52 Ancestors: Margaret O’Neill (nee Graham) (1854-1937)

Amy Johnson Crow of the No Story Too Small genealogy blog suggested a weekly blog theme of ’52 Ancestors’ in her blog post “52 Ancestors in 52 Weeks.” I decided to take up the challenge of the 52 Ancestors blog theme as a means to prompt me into regularly sharing the stories of my ancestors. So over the course of 2014 I will highlight an ancestor, sharing what I know about the person and perhaps more importantly, what I don’t know.

Margaret Graham was born on 8 September 1854, according to the records that I have been able to locate about her. Just over 100 years later, I would make her a great grandmother. I know that Margaret was born in the province of Ontario but I have been unable so far to find a record that provides a more precise location, although it is likely that Margaret’s family was living south of Barrie, Ontario at the time of her birth.

By 1861, Margaret can be found in the census records living in Holland Landing with her parents. Her father was Patrick Graham, a tailor from Ireland and her mother Catherine McRae, the Canadian born daughter of Scottish immigrants who were part of the Glengarry settlement. By the time Margaret was a teenager, her father had decided to take up farming and so the family moved to Sunnidale, Ontario, just west of the town of Barrie.

There is no record that I have found nor no family story that I have heard about how my great grandparents met, but on 4 June 1894, a 39-year old Margaret Graham married 45-year old William Emmett O’Neill in St. Mary’s Roman Catholic Church on Bathurst Street in Toronto. In spite of their ages at the time, it appears that this was the first marriage for both of them and they set about quickly to have three children in the next four years: first a son, John Graham O’Neill (my grandfather) in 1895, then a daughter Kathleen Marie O’Neill (who became a nun) in 1896, and finally another daughter Avila O’Neill (who never married) in 1898.

Margaret and her husband settled into what was from all appearances a quiet life in Toronto. While her husband William worked in the insurance business, Margaret tended to raising their three children and keeping house. When their son Graham, as he was called, was engaged to marry Gertrude Foley, Gertrude’s father John Foley informed the engaged couple that he was going to give them a house on Pickering Street in Toronto’s east end as a wedding gift. Graham and Gertrude convinced John Foley to instead sell the house to Graham’s parents. Margaret and William were residing in that house in 1924 when William died according to his death registration.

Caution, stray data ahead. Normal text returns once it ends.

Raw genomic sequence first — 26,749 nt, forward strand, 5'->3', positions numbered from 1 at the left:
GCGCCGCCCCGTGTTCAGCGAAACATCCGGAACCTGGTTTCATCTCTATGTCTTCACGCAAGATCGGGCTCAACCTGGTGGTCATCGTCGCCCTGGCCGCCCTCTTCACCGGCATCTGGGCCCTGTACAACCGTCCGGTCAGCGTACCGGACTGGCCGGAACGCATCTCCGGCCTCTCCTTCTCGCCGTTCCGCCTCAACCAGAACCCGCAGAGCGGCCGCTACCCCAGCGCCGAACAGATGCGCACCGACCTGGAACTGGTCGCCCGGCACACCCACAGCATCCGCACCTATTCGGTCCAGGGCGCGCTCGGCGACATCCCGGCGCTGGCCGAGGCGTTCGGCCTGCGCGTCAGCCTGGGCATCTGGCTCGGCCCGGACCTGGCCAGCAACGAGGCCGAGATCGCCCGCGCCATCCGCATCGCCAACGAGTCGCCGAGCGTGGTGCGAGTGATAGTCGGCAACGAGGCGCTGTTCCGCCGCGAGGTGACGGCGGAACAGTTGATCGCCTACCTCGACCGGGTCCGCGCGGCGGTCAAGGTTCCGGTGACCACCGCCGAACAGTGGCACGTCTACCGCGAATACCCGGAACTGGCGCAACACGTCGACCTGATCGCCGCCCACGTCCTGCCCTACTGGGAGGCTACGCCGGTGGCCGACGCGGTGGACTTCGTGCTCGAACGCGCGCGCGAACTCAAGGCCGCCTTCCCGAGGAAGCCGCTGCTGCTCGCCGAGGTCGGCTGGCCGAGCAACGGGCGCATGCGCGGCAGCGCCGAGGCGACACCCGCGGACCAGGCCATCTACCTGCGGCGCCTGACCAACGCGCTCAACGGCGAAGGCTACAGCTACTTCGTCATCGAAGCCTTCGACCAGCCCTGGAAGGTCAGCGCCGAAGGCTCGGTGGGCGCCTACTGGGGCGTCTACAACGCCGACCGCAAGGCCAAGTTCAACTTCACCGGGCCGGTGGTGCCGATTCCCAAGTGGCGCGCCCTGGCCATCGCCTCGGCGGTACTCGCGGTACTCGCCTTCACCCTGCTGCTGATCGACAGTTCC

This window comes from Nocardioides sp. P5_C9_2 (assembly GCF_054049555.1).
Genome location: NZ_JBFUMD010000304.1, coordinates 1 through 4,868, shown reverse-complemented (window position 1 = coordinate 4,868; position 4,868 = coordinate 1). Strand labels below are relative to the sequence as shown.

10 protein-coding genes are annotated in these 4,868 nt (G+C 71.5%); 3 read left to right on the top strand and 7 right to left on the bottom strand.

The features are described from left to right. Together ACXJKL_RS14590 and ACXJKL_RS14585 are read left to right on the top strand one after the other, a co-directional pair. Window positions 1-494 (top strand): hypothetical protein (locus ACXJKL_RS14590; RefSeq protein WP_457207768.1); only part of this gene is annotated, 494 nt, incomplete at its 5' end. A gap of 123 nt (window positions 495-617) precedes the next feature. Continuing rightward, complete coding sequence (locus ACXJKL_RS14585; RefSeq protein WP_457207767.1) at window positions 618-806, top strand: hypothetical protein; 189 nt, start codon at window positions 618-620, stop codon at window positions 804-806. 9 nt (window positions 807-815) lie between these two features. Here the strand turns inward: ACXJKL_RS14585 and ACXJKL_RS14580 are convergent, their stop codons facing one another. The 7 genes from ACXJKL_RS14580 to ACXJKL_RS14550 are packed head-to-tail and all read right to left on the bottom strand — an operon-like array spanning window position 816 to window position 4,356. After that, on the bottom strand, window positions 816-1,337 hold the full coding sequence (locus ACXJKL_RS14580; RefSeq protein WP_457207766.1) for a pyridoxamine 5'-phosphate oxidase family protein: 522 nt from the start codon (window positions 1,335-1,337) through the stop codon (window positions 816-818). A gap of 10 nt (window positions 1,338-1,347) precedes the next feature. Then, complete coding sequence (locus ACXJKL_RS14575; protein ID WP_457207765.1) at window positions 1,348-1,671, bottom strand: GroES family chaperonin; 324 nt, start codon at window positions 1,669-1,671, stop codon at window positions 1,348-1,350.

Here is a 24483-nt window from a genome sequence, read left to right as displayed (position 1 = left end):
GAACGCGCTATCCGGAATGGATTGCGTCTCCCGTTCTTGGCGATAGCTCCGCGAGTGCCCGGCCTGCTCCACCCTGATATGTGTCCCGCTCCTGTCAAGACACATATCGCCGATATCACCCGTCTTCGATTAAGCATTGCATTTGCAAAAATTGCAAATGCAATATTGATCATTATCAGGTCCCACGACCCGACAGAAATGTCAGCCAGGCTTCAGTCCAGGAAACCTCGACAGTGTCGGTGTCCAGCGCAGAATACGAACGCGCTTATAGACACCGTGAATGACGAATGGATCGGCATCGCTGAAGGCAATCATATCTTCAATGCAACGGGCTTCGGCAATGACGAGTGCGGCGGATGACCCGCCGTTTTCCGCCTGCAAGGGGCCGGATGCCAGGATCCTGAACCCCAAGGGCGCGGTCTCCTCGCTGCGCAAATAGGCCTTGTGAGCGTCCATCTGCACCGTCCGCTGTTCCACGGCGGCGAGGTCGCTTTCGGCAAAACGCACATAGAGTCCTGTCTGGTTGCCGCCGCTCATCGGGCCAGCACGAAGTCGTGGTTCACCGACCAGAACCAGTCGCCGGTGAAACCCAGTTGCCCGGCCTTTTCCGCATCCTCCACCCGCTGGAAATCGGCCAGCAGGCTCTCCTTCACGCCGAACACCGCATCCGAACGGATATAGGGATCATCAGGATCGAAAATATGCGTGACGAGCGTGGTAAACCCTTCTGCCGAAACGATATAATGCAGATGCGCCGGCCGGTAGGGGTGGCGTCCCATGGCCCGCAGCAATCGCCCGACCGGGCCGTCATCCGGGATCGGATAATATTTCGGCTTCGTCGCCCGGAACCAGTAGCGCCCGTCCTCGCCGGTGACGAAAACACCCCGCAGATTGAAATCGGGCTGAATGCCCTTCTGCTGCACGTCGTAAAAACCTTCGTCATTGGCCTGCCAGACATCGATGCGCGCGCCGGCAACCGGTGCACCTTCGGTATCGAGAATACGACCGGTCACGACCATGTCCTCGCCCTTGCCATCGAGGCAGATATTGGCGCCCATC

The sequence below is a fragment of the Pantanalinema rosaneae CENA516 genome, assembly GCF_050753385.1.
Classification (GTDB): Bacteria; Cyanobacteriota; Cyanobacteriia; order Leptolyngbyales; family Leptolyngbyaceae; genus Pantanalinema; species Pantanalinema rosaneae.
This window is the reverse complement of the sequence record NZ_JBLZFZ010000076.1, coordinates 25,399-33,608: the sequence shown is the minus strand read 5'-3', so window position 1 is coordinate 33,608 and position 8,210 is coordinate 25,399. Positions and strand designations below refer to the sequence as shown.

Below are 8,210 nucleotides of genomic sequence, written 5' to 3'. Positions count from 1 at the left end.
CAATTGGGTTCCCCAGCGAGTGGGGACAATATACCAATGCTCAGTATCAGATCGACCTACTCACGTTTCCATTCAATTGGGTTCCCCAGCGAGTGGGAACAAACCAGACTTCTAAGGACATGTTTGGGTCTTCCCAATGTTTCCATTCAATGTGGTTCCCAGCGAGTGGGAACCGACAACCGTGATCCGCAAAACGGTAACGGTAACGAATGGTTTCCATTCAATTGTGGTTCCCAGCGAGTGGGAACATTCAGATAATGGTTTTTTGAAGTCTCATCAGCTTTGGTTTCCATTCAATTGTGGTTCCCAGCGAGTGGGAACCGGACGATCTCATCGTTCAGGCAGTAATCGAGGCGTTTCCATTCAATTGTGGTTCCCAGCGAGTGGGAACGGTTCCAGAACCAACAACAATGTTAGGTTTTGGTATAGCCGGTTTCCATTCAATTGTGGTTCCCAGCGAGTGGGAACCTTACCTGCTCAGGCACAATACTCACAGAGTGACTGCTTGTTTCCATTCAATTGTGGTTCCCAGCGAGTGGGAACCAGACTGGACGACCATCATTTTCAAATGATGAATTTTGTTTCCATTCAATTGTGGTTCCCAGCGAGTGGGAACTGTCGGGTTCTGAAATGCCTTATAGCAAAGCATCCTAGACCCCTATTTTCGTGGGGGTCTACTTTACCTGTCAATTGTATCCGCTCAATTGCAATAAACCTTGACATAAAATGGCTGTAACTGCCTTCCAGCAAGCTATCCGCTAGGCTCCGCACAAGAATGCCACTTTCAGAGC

The O’Neill Family gravestone, Mount Hope Cemetery, Toronto, Ontario (photo by Ian Hadden)



Margaret continued to live in the house for a short time until she moved into a house with her daughter Avila at 1739 Dundas Street West in Toronto. She then lived with Avila until her own death at St. Joseph’s Hospital from chronic myocarditis on 2 March 1937. On 5 March 1937, Margaret was laid to rest to rest beside her husband William in Mount Hope Cemetery following a 9:00 a.m. requiem mass at St. Helen’s Roman Catholic Church.

52 Ancestors: Flora McRae (abt 1776-1876)

Amy Johnson Crow of the No Story Too Small genealogy blog suggested a weekly blog theme of ’52 Ancestors’ in her blog post “52 Ancestors in 52 Weeks.” I decided to take up the challenge of the 52 Ancestors blog theme as a means to prompt me into regularly sharing the stories of my ancestors. So over the course of 2014 I will highlight an ancestor, sharing what I know about the person and perhaps more importantly, what I don’t know.

This week I am turning the spotlight onto an ancestor in my maternal family lineage. Flora McRae (or MacRae) is my 3X great grandmother, the great grandmother of my maternal grandfather, John Graham O’Neill. 

As I was growing up, my mother’s side of the family was the Irish side. You can therefore imagine my surprise when I found Flora McRae, and her husband Finlay, and they were not Irish. No, they were Scottish!

I don’t know who Flora’s parents were but it doesn’t appear that she had to change her name when she married Finlay. According to an Old Parish Register record from the parish of Lochalsh in Ross and Cromarty county, Finlay MacRae married Flora MacRae on 19 July 1800, after their banns had been read, that is their marriage contract announced, on 2 July 1800.

Finlay and Flora set up house in Invernesshire, Scotland where the first five of their nine known children were born. Events, however, that pre-dated their marriage and thousands of miles away from them would eventually have a tremendous impact on the life of their family.

Scotsmen who had years earlier left Scotland for opportunities in New York State were uprooted by the American Revolutionary War, seeking refuge as Loyalists in Glengarry County, Upper Canada (now part of Ontario). The establishment of the Glengarry settlement set off an emigration of Highlanders, most notably from Inverness. It seems that Finlay and Flora caught the tail end of this large emigration, likely leaving Scotland around 1815. 

I don’t know much about Flora’s life in Canada during the 19th century but I do know she was widowed and a small story in the Oriliia Times newspaper, dated 5 May 1876, captured the peaceful, but with a pinch of the dramatic, way she left this world. “Mrs. Flora McRae, of the great age of 100 years, who lived in a house by herself, a few rods from that of her son, Colin McRae, Kirkfield, was last Thursday found dead sitting by the fireside, with her clothes almost completely burnt off her body. She was not severely burnt, but when found life was extinct.”